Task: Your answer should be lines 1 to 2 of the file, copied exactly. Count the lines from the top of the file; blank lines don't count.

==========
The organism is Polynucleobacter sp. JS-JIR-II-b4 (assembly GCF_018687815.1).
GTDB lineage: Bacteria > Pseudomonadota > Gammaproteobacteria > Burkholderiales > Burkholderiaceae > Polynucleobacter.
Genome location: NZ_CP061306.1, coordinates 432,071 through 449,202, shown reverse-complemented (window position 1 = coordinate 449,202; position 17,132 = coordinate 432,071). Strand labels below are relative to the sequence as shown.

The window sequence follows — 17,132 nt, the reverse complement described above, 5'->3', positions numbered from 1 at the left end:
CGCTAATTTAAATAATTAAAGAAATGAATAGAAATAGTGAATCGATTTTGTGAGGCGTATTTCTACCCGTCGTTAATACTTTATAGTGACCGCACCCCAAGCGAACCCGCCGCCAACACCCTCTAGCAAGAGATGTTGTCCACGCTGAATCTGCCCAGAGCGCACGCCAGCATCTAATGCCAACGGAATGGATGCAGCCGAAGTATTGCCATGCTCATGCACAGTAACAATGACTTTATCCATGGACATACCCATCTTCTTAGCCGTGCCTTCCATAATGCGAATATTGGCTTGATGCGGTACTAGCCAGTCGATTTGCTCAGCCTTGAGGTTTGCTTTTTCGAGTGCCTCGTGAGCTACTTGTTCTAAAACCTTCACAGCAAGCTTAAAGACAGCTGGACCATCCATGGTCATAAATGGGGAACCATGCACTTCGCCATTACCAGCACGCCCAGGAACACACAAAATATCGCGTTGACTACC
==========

The organism is Polynucleobacter sp. JS-JIR-II-b4 (assembly GCF_018687815.1).
GTDB lineage: Bacteria > Pseudomonadota > Gammaproteobacteria > Burkholderiales > Burkholderiaceae > Polynucleobacter.